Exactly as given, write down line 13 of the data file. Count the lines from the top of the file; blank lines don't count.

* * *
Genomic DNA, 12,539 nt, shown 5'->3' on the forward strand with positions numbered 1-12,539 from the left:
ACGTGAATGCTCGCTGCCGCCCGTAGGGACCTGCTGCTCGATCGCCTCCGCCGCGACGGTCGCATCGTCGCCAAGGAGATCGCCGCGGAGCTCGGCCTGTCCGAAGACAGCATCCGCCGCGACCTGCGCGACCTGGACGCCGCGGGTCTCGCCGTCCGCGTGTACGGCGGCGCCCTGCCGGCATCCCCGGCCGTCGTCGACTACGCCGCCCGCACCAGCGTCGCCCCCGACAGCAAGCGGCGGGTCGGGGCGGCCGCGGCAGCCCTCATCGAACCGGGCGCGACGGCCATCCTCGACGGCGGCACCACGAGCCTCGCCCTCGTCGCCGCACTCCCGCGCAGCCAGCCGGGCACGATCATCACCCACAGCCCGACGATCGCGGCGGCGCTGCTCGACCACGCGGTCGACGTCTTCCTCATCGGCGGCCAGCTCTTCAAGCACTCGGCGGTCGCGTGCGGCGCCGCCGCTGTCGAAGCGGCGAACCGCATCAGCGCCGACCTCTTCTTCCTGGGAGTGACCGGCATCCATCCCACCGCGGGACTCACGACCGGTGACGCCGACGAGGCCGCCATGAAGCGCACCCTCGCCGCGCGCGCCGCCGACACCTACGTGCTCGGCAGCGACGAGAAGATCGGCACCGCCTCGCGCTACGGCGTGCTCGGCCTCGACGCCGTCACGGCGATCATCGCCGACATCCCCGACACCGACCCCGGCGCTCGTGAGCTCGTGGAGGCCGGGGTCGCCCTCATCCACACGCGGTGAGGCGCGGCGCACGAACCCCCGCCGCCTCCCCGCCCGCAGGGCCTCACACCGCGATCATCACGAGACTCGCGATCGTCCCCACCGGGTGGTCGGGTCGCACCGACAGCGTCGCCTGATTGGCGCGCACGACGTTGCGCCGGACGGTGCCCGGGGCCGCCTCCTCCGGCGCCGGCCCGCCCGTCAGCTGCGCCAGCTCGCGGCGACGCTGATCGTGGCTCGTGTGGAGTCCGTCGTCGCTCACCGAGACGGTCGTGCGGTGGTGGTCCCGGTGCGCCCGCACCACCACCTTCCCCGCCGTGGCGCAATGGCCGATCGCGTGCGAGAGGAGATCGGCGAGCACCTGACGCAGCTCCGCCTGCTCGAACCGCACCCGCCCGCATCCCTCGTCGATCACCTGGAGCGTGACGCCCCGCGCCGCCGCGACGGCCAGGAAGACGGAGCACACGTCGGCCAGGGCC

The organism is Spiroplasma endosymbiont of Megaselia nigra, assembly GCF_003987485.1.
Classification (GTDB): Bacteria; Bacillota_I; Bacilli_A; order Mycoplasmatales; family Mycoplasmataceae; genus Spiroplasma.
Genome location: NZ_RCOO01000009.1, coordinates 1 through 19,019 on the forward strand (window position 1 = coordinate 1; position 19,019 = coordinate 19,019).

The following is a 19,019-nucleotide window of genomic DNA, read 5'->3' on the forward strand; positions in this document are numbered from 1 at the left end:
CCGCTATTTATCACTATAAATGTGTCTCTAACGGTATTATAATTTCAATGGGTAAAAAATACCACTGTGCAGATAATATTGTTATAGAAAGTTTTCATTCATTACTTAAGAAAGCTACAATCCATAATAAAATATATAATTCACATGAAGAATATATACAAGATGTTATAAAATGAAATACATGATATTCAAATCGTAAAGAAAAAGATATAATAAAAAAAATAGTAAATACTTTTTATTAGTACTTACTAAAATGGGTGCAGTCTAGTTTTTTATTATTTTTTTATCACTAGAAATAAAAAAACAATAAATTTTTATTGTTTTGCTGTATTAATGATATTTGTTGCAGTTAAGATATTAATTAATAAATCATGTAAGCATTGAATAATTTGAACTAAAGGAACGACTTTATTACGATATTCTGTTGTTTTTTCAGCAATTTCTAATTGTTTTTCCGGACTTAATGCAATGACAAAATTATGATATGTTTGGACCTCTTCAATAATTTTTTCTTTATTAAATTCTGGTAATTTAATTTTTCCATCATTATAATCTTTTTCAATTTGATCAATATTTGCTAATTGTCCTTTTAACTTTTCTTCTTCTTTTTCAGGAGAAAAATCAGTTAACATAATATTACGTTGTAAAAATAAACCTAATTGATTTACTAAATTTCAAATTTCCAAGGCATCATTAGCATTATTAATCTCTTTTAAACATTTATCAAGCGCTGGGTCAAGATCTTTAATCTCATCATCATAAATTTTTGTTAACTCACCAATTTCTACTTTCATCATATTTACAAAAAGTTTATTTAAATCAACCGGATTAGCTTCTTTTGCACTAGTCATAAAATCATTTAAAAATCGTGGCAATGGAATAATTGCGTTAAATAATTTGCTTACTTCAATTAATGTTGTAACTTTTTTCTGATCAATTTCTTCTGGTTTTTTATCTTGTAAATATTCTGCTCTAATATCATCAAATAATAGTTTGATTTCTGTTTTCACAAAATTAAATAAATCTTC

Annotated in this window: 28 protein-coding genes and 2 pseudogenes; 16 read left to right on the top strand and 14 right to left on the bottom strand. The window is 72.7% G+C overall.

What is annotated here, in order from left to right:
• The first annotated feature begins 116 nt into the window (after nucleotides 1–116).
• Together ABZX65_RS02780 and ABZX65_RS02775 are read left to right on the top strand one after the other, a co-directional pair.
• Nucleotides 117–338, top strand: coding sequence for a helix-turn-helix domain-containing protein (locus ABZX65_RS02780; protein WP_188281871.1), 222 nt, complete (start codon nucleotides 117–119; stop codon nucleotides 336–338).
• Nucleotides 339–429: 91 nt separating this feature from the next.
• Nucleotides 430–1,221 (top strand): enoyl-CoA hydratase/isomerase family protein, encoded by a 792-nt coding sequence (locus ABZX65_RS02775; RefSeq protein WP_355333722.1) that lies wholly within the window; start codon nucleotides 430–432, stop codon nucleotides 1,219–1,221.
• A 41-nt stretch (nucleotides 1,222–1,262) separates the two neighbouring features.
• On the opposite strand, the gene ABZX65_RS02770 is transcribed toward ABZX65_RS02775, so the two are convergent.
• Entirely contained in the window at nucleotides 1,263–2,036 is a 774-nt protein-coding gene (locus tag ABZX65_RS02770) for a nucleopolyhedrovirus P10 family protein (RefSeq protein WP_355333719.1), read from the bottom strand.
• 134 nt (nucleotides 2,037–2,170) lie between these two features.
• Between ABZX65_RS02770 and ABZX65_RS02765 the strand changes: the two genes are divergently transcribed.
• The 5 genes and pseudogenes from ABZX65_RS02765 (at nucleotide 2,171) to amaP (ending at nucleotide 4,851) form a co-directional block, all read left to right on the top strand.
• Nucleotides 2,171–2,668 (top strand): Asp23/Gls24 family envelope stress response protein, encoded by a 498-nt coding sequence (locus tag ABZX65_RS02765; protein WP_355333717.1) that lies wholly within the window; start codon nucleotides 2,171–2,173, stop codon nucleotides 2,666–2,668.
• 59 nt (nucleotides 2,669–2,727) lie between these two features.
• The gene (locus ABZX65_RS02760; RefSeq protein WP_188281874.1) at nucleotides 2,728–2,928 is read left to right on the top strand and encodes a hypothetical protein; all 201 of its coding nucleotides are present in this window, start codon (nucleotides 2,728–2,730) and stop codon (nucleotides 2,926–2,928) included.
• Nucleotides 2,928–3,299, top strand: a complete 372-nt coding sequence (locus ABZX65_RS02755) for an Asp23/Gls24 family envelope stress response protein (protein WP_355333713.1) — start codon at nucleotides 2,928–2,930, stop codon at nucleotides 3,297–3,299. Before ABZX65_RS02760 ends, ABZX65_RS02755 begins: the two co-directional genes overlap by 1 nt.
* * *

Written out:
• Nucleotides 339–429: 91 nt separating this feature from the next.